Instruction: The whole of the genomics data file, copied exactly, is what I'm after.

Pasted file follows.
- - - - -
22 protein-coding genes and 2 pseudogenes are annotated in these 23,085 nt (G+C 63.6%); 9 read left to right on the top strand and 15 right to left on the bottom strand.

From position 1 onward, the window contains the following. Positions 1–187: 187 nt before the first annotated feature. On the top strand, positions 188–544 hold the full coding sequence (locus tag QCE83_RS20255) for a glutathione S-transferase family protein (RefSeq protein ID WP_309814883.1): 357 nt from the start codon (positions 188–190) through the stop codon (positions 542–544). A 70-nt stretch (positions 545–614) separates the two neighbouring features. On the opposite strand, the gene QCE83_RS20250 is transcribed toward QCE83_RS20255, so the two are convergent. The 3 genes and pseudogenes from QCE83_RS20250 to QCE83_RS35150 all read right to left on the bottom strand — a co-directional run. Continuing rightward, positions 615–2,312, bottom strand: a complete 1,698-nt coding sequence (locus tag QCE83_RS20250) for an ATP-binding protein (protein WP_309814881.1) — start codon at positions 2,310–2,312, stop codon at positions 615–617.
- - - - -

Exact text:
22 protein-coding genes and 2 pseudogenes are annotated in these 23,085 nt (G+C 63.6%); 9 read left to right on the top strand and 15 right to left on the bottom strand.

From position 1 onward, the window contains the following. Positions 1–187: 187 nt before the first annotated feature. On the top strand, positions 188–544 hold the full coding sequence (locus tag QCE83_RS20255) for a glutathione S-transferase family protein (RefSeq protein ID WP_309814883.1): 357 nt from the start codon (positions 188–190) through the stop codon (positions 542–544). A 70-nt stretch (positions 545–614) separates the two neighbouring features. On the opposite strand, the gene QCE83_RS20250 is transcribed toward QCE83_RS20255, so the two are convergent. The 3 genes and pseudogenes from QCE83_RS20250 to QCE83_RS35150 all read right to left on the bottom strand — a co-directional run. Continuing rightward, positions 615–2,312, bottom strand: a complete 1,698-nt coding sequence (locus tag QCE83_RS20250) for an ATP-binding protein (protein WP_309814881.1) — start codon at positions 2,310–2,312, stop codon at positions 615–617.